WWC review of this study

A randomized trial comparison of the effects of verbal and pictorial naturalistic communication strategies on spoken language for young children with autism.

Schreibman, L., & Stahmer, A. C. (2014). Journal of Autism and Developmental Disorders, 44(5), 1244–1251. Retrieved from: https://eric.ed.gov/?id=EJ1038424

  • Randomized Controlled Trial
     examining 
    38
     Students
    , grade
    PK

Reviewed: December 2016

No statistically significant positive
findings
Meets WWC standards without reservations
Communication/ Language outcomes—Indeterminate effects found
Outcome
measure
Comparison Period Sample Intervention
mean
Comparison
mean
Significant? Improvement
    index
Evidence
tier

The Mullen Scales of Early Learning (MSEL), Expressive Language Scale

Pivotal Response Training vs. Picture Exchange Communication System (PECS)

0 Days

Full sample;
38 students

24.30

26.70

No

--
More Outcomes
Show Supplemental Findings

The Mullen Scales of Early Learning (MSEL), Expressive Language Scale

Pivotal Response Training vs. Picture Exchange Communication System (PECS)

3 Months

Full sample;
38 students

25.50

28.70

No

--


Evidence Tier rating based solely on this study. This intervention may achieve a higher tier when combined with the full body of evidence.

Characteristics of study sample as reported by study author.


  • Female: 13%
    Male: 87%

Setting

Undergraduate student therapists provided the assigned intervention to children in their homes. Parents were also trained on using the intervention and participated in education sessions with their children in small playrooms at two universities and in their homes.

Study sample

Forty-one children were randomly assigned to either PRT or PECS, and 39 participated in the study. Two families, one in each condition, discontinued participation during the initial phase of the intervention; one family moved and one family preferred to receive the nonassigned intervention. The children were diagnosed with autistic disorder using the Autism Diagnostic Interview–Revised and the Autism Diagnostic Observation Schedule–Generic. To participate, children also had to speak fewer than nine intelligible words. There were 34 male children and five female children; all were aged 20–45 months. The final analytic sample included 38 children, with either 20 or 19 children in the PRT group (the study does not report analytic sample sizes by condition).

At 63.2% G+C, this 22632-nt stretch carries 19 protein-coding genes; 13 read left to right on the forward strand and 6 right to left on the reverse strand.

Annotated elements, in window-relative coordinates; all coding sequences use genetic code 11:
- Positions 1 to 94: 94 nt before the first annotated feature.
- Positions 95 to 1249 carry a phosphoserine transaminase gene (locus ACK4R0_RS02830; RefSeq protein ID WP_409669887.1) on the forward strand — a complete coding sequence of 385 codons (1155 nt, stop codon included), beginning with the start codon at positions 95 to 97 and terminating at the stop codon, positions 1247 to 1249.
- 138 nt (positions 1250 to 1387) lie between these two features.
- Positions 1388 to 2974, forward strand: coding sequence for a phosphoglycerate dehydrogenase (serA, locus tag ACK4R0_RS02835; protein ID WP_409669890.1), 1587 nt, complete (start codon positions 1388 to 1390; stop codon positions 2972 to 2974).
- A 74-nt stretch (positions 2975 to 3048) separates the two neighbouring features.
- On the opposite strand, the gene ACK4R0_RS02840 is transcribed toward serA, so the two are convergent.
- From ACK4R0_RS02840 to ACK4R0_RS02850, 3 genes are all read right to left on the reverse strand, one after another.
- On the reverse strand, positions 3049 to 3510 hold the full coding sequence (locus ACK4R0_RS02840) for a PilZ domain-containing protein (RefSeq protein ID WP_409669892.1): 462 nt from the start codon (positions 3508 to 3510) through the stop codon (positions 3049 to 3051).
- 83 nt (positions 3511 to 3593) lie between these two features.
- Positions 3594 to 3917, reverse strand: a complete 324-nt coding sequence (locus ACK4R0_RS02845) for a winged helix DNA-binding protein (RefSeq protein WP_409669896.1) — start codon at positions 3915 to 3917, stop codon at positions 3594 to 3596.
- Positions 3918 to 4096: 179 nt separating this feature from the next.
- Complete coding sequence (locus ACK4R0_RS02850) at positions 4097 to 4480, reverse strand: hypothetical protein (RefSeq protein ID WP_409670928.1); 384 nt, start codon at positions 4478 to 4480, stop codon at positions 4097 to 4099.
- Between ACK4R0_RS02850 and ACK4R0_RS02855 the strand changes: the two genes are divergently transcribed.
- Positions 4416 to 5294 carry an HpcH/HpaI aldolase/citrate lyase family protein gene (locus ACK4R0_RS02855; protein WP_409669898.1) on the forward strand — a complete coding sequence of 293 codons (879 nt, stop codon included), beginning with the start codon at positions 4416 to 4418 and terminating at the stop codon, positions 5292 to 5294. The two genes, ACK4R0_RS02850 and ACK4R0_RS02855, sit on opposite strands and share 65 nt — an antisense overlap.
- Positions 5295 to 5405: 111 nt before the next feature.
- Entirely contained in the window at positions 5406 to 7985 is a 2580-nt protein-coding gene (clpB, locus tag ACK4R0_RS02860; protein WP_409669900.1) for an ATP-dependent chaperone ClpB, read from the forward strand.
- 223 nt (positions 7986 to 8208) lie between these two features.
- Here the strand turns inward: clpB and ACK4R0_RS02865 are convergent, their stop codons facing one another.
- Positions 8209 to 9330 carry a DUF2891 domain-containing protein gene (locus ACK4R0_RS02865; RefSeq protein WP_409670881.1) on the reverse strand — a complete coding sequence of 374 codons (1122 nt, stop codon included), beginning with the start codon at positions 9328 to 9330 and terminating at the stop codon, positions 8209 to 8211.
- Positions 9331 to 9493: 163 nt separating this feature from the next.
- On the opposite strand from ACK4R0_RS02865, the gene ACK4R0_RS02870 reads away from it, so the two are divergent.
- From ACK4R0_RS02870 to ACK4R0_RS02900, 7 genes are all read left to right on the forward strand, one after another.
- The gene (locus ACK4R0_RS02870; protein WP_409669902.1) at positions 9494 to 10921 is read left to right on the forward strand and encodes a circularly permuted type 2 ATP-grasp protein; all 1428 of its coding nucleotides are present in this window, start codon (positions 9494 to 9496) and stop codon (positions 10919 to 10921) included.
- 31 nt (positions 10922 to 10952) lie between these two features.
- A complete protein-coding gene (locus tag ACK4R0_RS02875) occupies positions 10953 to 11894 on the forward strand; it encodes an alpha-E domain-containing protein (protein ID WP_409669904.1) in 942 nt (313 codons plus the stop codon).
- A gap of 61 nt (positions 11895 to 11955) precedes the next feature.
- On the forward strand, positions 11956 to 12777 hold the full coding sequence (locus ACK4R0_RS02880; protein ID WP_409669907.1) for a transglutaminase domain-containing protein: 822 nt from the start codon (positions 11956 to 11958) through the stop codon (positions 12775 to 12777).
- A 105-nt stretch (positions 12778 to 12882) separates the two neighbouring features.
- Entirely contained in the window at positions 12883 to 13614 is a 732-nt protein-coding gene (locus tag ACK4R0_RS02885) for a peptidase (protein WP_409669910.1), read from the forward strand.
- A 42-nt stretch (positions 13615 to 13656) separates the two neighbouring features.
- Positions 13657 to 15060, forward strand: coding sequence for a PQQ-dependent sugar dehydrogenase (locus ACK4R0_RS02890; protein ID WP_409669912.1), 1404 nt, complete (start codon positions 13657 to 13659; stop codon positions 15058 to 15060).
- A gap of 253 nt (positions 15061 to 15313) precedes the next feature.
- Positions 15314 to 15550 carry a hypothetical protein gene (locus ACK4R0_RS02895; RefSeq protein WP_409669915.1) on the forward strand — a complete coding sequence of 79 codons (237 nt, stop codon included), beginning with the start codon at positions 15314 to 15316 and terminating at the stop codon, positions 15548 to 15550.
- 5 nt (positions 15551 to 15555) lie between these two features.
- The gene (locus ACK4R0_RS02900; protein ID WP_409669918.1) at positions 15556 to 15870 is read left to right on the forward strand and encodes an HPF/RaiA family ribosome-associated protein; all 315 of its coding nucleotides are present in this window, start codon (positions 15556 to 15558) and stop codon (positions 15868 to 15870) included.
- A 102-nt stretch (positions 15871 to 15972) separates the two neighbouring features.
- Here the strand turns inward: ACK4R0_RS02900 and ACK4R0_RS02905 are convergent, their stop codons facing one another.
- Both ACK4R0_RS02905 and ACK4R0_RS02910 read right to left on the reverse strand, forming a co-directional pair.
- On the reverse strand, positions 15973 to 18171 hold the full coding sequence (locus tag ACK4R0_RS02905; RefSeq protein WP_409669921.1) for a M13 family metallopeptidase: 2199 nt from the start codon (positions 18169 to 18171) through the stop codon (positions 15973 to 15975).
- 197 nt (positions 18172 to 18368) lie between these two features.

Intervention Group

Children in the intervention condition received PRT. Parents and therapists who provided PRT were trained in accordance with the PRT training manual. Children in the intervention group received between 181 and 263 hours of PRT in their home.

Comparison Group

Children in the comparison condition received the PECS intervention, an intervention that teaches children to exchange picture icons to communicate. Parents and therapists who provided PECS were trained in accordance with the PECS training manual. Children in the comparison group received between 181 and 263 hours of PECS in their home.

Support for implementation

During the study period, undergraduate student therapists and parents received training in accordance with the PRT manual. During the first 15 weeks, parents participated in 2-hour education sessions in the laboratory with their children twice a week. During the subsequent 8 weeks, they received 2-hour education sessions once a week and 2-hour sessions in the home twice a week. The implementation process was identical in the comparison group for PECS.

 

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